Sunday, November 05, 2017

Quiet, loud, louder, LOUDEST

2017 has not only seen the release of a new Mogwai LP Every Country's Sun, their ninth album "proper", but also the twentieth birthday of their first. Young Team wasn't the first record of theirs that I heard (that would be the bits-and-pieces collection Ten Rapid, released six months earlier, in April 1997), and it isn't my favourite of theirs (that honour probably goes to 2003's Happy Music For Happy People, though it's a close call), but there's no doubt it was a staggering release at the time, has proven hugely influential over the past two decades and remains a pretty astonishing listen - as underlined by this piece by Clash's Robin Murray.

For many (myself included), Mogwai proved to be a gateway drug to a whole host of leftfield, experimental and obtuse acts - but, as Murray acknowledges, they themselves were remarkably unpretentious. He also rightly acknowledges that Young Team wasn't created in a vaccum - the LP was pieced together at an extraordinarily fertile time for Scottish (and particularly Glaswegian) music, with the Delgados' label Chemikal Underground and the cash injection it received from the surprise success of Bis' 'Kandy Pop' (see Niall McCann's film Lost In France) helping to bring Young Team into existence and then ensure its impact.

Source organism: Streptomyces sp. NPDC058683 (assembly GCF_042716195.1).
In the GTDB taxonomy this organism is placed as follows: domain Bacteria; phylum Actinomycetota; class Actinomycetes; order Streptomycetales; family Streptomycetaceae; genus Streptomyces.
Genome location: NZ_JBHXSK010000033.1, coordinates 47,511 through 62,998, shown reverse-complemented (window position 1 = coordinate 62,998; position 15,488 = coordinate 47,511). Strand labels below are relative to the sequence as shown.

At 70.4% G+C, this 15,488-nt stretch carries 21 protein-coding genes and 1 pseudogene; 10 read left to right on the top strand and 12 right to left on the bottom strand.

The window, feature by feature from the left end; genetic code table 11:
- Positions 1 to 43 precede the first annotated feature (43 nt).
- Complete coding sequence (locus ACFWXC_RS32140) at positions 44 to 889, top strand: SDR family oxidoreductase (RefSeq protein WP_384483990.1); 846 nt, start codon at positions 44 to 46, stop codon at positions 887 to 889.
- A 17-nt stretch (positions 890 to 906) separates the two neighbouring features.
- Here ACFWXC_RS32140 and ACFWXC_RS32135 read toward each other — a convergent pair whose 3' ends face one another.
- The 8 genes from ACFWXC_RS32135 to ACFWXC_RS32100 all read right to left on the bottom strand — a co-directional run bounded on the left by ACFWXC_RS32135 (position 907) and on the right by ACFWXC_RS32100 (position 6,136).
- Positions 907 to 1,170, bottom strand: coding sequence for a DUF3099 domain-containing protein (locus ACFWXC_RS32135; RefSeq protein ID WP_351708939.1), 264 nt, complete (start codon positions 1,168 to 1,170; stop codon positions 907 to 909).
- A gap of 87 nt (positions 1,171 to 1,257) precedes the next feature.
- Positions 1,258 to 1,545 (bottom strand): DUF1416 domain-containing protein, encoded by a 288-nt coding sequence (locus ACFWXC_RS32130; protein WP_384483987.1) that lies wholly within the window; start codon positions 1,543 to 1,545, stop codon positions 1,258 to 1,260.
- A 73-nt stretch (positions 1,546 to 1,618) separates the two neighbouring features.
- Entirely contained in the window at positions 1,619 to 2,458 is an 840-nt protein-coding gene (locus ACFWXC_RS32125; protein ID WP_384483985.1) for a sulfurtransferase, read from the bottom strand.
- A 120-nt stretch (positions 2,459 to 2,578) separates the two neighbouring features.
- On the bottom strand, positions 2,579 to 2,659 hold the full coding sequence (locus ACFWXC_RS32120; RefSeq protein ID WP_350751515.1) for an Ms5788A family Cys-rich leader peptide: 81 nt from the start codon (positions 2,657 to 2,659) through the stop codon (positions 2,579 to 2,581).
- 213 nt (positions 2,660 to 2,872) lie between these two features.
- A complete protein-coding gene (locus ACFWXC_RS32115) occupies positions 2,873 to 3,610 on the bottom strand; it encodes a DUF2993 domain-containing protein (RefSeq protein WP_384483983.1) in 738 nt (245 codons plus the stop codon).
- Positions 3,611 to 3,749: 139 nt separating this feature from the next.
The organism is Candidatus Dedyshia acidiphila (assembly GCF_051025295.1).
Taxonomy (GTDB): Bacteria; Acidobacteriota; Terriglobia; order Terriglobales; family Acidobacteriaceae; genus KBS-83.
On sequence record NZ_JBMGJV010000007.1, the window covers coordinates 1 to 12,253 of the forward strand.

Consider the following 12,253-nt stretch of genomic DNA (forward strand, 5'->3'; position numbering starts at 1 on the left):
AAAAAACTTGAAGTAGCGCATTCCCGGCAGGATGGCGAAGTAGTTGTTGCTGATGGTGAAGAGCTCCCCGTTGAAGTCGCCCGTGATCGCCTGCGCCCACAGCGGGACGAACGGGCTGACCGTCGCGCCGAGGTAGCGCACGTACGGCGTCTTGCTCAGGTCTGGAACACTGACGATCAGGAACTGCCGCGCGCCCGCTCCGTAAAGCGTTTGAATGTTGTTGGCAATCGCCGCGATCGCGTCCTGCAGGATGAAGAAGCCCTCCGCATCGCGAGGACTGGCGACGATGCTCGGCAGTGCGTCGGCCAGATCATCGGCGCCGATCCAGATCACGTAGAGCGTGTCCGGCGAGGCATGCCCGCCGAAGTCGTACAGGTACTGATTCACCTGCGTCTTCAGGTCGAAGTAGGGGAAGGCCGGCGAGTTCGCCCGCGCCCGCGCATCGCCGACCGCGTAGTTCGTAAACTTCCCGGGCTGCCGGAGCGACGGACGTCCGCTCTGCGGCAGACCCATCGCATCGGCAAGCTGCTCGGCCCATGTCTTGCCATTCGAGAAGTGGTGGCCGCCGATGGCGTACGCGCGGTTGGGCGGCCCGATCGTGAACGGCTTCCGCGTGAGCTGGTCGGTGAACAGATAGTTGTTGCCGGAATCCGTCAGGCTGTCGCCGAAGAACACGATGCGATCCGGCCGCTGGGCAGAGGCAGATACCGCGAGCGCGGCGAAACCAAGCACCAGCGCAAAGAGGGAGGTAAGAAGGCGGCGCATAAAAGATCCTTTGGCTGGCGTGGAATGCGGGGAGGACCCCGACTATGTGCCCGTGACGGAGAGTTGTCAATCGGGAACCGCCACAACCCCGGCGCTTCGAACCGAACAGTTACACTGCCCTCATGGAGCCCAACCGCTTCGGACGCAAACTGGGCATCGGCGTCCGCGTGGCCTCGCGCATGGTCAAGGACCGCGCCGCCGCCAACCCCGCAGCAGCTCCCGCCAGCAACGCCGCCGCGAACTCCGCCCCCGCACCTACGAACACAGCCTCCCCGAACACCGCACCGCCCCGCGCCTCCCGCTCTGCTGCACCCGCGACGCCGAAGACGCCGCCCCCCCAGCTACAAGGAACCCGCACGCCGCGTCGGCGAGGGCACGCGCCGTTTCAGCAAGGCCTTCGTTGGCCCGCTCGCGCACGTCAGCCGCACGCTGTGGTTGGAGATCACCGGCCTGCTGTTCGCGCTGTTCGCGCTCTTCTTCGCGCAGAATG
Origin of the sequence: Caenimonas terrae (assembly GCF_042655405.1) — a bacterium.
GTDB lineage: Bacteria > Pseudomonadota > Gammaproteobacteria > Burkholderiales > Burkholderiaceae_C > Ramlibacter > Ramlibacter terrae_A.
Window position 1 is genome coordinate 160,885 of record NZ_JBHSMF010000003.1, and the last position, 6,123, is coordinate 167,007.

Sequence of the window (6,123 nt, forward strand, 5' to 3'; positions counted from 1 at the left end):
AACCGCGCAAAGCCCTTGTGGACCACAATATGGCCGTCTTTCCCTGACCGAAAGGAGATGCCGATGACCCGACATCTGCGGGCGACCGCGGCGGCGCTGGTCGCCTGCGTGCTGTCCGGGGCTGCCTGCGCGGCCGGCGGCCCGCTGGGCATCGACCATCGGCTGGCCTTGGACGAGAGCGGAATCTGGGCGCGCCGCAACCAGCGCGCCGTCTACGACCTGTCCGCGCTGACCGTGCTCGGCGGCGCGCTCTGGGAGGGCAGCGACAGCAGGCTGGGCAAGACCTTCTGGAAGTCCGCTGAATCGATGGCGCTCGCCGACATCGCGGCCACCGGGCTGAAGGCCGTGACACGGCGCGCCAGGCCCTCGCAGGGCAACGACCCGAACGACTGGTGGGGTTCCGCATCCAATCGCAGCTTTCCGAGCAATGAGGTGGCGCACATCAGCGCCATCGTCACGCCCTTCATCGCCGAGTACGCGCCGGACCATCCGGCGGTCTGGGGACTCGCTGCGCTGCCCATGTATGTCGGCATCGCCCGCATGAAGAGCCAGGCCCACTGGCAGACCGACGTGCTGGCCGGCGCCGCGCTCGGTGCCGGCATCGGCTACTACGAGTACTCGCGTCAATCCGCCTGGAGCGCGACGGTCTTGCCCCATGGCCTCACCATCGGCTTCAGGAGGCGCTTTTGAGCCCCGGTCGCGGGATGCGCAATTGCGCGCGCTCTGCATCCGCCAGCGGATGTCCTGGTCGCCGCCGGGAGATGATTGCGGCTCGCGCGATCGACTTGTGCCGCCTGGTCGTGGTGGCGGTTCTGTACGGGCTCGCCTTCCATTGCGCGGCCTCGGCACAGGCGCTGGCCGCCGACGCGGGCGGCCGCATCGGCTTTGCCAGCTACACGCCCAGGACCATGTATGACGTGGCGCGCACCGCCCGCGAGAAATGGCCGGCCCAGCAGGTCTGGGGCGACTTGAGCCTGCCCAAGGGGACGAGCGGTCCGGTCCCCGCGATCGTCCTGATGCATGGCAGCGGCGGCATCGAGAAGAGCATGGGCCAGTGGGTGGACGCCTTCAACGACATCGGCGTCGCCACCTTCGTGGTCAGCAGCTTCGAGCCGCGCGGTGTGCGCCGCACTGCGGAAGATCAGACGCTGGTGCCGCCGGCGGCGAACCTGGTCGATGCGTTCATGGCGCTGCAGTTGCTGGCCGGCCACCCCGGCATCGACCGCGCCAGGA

Talking of impact, apologies in advance to both the neighbours and the cat for any upset caused by the fact that I'm about to revisit 'Like Herod'...

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